Those in the former category include small caps and blue chips that don’t have excessive debt and companies that can trade on, even in the current difficulties. Some discretionary retailers who offer non-essential items are being bought on excessive optimism that there will be a V shaped recovery. We would be wary of chasing such small cap and blue chip stocks.
In this week’s Under the Radar Small Caps we look in depth at Kogan (KGN) and Kathmandu (KMD).
ASX Small Cap Stock Tips: Small Cap Austal (ASB)
We continue to believe that opportunities exist in “accidental tourists”, meaning those companies that have big turnover and brand recognition but are trading at small cap prices. The Small Cap universe now has more quality in it than ever.
One stock we continue to like is the ship builder Austal (ASB).
The Australian Government would need a very good reason to cancel any contracts for vessels, and the US Government has made clear that it regards building its vessels as an essential activity. This is more than 85% of Austal's revenue and earnings.
There might be some cancellations of commercial ferry orders, though management claim that all existing orders are good to go, and tend to be very well financed.
In the long term, if travel remains permanently reduced, commercial ferries will be less in demand. But the existing global fleet is not getting any younger, and ultimately will need to be replaced for safety reasons, so the long-term market trends are in the company’s favour, to some extent.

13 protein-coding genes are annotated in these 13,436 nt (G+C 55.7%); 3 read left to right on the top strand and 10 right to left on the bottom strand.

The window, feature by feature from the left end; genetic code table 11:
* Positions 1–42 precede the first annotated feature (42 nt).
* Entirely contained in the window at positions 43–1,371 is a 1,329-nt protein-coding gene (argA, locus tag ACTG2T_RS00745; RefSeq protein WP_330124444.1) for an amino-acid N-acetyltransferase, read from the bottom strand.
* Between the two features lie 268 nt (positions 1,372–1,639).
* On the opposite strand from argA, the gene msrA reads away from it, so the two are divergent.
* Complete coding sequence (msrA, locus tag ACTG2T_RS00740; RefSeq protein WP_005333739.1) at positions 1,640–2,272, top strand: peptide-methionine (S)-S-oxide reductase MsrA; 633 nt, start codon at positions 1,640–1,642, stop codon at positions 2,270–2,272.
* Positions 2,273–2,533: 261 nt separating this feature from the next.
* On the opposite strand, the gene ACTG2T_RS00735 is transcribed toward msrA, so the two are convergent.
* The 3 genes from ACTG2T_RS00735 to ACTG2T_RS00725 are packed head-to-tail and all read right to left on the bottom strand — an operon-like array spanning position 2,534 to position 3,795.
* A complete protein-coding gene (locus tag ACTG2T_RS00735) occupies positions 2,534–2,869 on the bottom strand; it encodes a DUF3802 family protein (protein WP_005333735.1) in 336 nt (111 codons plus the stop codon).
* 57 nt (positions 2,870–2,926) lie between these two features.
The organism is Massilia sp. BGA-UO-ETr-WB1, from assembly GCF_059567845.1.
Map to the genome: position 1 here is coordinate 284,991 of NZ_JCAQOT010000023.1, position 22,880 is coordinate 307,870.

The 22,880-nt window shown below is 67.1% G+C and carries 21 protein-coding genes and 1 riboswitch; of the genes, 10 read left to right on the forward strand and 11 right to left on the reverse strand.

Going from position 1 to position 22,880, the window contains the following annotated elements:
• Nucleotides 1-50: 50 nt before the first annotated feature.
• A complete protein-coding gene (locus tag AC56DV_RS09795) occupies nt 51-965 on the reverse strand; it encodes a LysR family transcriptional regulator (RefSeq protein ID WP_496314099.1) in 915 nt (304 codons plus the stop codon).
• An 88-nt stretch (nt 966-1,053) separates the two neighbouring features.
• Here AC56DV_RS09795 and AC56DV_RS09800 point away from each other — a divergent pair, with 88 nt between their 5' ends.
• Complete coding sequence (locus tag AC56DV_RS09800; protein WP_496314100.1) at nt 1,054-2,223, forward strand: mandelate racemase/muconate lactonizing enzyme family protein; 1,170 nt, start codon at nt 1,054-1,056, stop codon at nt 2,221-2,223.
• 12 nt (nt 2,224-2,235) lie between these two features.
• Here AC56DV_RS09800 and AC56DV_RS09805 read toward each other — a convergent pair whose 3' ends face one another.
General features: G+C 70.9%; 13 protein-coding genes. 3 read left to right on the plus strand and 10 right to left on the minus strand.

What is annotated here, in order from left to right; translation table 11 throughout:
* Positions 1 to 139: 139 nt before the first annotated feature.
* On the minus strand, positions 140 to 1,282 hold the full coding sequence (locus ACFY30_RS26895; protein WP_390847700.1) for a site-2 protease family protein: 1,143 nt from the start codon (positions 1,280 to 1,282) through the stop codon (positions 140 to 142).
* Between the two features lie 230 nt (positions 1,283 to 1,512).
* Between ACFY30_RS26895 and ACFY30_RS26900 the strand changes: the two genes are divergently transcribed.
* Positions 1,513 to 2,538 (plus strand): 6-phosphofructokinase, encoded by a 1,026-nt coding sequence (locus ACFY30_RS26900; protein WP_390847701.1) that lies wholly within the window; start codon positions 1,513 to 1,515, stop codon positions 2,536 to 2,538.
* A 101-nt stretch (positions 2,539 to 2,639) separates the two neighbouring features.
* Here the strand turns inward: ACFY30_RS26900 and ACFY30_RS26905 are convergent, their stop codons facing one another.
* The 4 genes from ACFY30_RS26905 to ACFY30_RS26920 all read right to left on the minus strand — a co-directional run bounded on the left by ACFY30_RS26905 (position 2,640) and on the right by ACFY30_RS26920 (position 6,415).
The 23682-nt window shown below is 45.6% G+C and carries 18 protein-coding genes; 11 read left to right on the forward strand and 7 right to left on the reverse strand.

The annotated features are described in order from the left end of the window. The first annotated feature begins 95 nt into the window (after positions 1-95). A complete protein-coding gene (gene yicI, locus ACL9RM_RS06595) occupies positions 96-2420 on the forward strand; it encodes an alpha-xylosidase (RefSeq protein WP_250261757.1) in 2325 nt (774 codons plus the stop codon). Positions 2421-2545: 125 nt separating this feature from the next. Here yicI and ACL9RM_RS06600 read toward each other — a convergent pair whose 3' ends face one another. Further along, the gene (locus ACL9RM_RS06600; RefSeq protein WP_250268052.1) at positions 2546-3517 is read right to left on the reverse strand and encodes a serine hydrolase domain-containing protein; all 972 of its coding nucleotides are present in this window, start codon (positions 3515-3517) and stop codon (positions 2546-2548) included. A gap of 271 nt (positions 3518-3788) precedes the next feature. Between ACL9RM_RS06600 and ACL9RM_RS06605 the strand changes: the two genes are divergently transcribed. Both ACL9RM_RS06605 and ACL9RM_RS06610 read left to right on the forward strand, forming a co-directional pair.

FINAL ASX STOCK MARKET COMMENT
Low interest rates make equities in general more attractive but that is only if those ASX companies are producing profits that you believe will keep rising into the future. No single company can guarantee that, which is why there is an equity risk premium. But if equity prices inflate in a hunt for better returns, the prospect of better returns disappears quite quickly.
Just as we advised to buy in small parcels while the stock market was falling we are now advising investors to consider taking some risk off the table by taking profits when opportunities arise.
Now, getting back to the oil price:
It reminds us of the BrisConnect debacle some years ago when investors in partly paid securities were on the hook for payments far in excess of the value of the underlying investment (something like 200 times).
In the same way, traders bought oil futures contracts and it turns out were getting calls asking where they wanted their oil delivered to. We’re talking a lot of oil where each contract is worth 1000 barrels.
Traders capitulated because the main delivery point in the US in inland, Cushing, Oklahoma. This also happens to be the place where the WTI price is formulated. There are only so many pipelines in and out and storage linked to that network is backing up.
While the WTI is negative, Brent, the international benchmark, lost 8.9 per cent on Monday to fall to US$25.57 a barrel, but is less immediately afflicted by storage issues.
A big WTI oil contract expires tomorrow, so it’s definitely a case of watch this space.